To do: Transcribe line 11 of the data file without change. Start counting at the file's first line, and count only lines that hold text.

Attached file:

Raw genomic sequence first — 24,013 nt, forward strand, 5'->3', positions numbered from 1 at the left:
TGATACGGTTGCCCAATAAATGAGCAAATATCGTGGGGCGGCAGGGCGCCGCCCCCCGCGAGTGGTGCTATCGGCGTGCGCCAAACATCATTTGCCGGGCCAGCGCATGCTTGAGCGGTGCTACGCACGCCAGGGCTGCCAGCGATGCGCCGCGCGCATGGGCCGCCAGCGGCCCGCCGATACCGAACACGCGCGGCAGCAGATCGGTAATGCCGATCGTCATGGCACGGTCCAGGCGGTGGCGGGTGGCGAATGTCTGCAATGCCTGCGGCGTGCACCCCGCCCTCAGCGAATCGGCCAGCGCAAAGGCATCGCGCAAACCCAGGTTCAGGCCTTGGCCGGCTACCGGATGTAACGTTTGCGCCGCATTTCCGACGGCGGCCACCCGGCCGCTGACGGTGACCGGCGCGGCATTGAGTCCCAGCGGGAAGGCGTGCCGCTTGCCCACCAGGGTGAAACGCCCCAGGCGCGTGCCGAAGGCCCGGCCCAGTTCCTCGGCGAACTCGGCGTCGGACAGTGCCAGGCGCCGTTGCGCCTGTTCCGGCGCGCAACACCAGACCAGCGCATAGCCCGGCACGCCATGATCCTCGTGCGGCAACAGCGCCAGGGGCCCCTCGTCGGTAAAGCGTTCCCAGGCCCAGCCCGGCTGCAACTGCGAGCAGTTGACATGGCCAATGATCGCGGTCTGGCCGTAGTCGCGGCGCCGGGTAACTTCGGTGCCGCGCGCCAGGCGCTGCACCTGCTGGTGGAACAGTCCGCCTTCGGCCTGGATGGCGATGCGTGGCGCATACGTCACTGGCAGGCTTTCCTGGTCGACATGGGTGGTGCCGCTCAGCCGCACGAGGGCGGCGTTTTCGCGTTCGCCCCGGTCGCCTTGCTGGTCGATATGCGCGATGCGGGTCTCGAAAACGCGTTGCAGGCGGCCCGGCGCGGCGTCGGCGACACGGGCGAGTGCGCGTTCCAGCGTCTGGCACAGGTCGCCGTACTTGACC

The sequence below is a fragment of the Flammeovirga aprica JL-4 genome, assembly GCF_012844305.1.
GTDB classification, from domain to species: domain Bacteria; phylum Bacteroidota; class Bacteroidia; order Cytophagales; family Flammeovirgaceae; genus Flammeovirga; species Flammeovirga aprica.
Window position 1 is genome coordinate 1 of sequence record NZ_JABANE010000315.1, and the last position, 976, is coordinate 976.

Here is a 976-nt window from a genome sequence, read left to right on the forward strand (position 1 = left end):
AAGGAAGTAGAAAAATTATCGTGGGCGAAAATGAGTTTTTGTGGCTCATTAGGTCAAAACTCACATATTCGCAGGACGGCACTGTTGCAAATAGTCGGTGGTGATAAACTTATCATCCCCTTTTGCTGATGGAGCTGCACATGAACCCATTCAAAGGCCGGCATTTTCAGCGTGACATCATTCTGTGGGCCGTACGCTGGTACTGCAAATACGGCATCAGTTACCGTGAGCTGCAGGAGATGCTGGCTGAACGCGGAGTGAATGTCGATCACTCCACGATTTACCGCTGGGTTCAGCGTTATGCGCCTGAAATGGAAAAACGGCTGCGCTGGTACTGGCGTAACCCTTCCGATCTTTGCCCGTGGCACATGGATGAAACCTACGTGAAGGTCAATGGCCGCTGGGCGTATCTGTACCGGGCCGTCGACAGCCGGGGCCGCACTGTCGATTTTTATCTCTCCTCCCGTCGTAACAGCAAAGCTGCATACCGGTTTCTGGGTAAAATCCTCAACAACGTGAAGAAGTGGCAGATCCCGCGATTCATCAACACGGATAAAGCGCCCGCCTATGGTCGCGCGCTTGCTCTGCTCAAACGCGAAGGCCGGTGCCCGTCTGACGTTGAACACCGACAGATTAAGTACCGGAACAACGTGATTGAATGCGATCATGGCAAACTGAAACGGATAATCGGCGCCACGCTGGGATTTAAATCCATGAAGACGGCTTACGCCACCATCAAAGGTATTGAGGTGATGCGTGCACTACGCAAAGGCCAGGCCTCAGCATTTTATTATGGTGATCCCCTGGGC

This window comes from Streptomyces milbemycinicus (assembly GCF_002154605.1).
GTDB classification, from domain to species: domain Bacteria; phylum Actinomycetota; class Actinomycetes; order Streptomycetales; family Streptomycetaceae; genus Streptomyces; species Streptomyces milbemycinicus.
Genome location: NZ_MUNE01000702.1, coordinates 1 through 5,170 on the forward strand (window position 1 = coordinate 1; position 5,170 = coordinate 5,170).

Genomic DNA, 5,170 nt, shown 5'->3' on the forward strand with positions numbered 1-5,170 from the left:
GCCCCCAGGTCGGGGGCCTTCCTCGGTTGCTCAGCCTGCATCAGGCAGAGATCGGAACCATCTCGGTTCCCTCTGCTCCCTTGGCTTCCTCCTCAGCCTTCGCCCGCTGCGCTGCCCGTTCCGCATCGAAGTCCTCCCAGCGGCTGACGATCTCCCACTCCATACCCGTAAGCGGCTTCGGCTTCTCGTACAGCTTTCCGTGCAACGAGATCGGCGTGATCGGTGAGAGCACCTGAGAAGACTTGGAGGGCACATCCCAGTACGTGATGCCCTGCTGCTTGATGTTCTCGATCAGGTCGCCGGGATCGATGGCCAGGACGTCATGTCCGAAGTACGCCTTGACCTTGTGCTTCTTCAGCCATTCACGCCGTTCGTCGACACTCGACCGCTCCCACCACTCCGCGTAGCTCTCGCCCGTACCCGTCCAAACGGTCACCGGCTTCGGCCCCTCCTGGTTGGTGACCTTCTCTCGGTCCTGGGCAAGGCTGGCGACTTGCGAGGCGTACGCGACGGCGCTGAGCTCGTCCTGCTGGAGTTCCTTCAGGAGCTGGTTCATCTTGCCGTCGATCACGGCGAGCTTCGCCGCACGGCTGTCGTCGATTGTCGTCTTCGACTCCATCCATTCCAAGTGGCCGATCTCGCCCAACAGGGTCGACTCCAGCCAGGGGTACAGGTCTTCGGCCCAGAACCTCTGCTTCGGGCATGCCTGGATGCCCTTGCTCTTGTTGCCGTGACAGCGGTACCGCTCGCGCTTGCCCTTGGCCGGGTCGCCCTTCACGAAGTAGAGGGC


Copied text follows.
Genomic DNA, 5,170 nt, shown 5'->3' on the forward strand with positions numbered 1-5,170 from the left: